CCV Helps Ann and Alan Ferguson Move
by Tom Knudsen
August 9, 2013
Capital City Village members Ann and Alan Ferguson had been living in Steiner Ranch near Alan’s employer, 3M on RM 2222 near RM 620. With two adult children living in Central Austin and the long drive through the dense traffic, they decided to move into a smaller place closer to their family.
Their Steiner Ranch house sold so quickly, Ann said recently, that she hadn’t even started to look for a moving service. “I called Bonnie (Gilson, now executive director of Capital City Village.) As it turned out, it took The Village to move them.
Bonnie suggested Heavenly Care Moving Services, a service provider vetted by CCV’s Business Provider Committee. “We got a 15 percent discount from Heavenly Care,” said Ann. A special feature of the company, she pointed out on its brochure, is that it emphasizes its ability to work with seniors.
Ann explained that their biggest problem was downsizing — “We had a pretty large house in Steiner,” she said, “and a lot of furniture.” The movers came in took over, quickly packing up their belongings and trucked them to their new digs, the Post West Austin on Bull Creek Road just south of 45th Street. Not only was the moving crew efficient, said Alan, “They were affable.”
The owner of Heavenly Care Moving Services, Benny Latino, said he remembers the Fergusons well; “They are very nice people. They lived in my neighborhood,” he said, their houses were about a mile apart.
As Ann had noted, Mr. Latino’s business emphasizes its work with seniors. Mr. Latino said his moving business is influenced by a home care agency he owns. He’s learned that seniors need respectful attention. He said he trains his moving crews “to understand the emotional attachment people have to their belongings. A chair that was a present years ago, for example, can carry emotional weight.”
He trains his crews to be sensitive to those emotions and to ensure customers they’ll take care of their things. “There are also a lot of complicated emotions with some families whose members aren’t comfortable with taking care of mom and dad.” His goal is to smooth that transition.
One way he tries to ease the transition from one home to a new one is to photograph the original so the movers can mimic the layout in the new space, trying to keep the setting familiar.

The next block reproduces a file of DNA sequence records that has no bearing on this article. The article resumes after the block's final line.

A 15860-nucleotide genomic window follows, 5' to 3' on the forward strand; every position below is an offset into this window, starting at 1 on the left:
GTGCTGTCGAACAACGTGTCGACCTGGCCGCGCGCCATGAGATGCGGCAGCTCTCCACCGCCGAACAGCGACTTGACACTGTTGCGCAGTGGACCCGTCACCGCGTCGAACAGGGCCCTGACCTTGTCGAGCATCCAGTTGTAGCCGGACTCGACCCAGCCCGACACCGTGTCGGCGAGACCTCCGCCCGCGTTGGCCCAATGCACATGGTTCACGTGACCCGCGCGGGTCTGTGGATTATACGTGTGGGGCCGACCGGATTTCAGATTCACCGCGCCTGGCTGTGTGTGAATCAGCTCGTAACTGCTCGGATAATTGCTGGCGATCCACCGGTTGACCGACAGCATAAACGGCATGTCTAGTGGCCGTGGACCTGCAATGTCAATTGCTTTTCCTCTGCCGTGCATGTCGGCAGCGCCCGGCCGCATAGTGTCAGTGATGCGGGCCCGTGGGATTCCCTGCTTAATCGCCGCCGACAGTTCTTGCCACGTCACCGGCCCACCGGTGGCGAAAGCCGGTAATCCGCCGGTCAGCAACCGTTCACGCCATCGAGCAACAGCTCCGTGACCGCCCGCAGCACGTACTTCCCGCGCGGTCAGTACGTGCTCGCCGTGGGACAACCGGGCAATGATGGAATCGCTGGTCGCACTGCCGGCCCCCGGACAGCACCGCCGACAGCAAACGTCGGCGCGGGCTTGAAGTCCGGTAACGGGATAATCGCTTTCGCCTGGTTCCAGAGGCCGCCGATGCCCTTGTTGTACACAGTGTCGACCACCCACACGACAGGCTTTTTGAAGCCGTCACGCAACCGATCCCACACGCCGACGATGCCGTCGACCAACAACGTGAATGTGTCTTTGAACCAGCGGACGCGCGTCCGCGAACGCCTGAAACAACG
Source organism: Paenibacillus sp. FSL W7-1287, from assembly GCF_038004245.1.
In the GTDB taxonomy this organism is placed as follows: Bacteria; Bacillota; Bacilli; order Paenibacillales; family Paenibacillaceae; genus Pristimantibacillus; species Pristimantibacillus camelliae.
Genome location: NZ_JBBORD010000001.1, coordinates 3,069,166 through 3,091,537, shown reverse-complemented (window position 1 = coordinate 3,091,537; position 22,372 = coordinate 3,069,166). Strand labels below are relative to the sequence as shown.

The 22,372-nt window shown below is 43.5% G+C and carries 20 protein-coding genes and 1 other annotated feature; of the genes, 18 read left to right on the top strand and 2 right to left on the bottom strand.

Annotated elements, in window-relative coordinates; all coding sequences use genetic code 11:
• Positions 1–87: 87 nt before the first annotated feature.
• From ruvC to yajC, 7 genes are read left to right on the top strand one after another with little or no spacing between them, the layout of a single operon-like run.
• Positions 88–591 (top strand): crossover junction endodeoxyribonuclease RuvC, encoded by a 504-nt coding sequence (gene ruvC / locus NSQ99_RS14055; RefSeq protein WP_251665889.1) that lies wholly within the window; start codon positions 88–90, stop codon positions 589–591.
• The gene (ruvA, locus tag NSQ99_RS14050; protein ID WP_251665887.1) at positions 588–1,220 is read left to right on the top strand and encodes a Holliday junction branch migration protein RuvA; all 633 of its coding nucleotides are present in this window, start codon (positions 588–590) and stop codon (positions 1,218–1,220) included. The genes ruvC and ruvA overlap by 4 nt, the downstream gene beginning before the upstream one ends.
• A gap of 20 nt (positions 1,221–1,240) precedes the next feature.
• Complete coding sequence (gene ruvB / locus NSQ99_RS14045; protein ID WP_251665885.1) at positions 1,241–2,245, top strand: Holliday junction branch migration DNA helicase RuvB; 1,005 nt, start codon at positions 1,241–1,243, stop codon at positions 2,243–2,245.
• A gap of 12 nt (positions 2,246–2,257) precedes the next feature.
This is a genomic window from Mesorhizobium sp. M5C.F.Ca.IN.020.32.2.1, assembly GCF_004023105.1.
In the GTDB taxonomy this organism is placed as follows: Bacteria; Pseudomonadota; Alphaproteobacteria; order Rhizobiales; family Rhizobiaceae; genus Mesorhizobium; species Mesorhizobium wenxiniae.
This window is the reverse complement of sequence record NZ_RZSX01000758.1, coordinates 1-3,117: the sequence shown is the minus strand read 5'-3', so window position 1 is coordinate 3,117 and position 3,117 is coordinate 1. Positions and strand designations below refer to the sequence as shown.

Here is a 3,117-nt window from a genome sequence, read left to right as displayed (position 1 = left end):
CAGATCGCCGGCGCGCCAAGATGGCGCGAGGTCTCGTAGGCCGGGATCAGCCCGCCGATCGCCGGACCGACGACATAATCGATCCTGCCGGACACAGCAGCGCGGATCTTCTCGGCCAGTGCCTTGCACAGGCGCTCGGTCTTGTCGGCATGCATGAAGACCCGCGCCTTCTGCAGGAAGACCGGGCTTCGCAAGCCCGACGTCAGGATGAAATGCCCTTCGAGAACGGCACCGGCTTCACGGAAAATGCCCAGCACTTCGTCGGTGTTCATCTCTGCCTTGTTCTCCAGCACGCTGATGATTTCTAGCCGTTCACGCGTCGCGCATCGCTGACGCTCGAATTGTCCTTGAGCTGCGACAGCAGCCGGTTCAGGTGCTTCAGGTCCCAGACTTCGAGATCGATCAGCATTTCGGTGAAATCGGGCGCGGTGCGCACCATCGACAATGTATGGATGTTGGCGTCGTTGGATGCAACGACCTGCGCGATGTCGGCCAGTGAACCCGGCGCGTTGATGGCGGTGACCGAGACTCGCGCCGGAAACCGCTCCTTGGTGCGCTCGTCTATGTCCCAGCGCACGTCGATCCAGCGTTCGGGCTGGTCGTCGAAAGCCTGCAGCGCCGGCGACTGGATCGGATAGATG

Once the professionals had loaded up the household goods, Ann faced a second challenge. During Alan’s long career with 3M, they have lived in places as different as Norway and Texas, they have changed households a number of times. Ann said she’s learned to pack her family heirlooms and transport them herself.
She had them laid out on tables ready to wrap up when her realtor called, saying she wanted to have a photographer to go to their house the next day. Not only did she have a serious job of work before her, but also Alan had a medical appointment that day in South Austin. She needed help and a driver.
So, again she called Bonnie. The next morning, CCV volunteer Julie Bernett showed up to help her pack and Kay McHorse drove Alan to his appointment.
(Note — two calls so far, one service provider, two volunteers.)
The next stage was overwhelming, as the Fergusons found their new apartment filled with the stuff they’d accumulated over 50 years of home ownership. “This place is so small, and there were boxes everywhere,” she said. They started unpacking and putting the place in order, but the empty cartons and wrapping paper were filling the space.
Up came CCV volunteer Mart Hoffman, who, Ann said, “Do you have bin bags?” She said she didn’t. (It’s unlikely that Mart said “bin bag,” a Scottish term for trash bags.) So, Mart took off to get trash bags, came back, and they cleaned up the packing material. A few days later, Ann said, Sue Hoffman went over to help her set her home in order.
(Two calls, one service provider, four volunteers.)
The result is that the Fergusons are settling in to an apartment on Bull Creek Road near 45th Street, and very pleased with the friendship and help from CCV.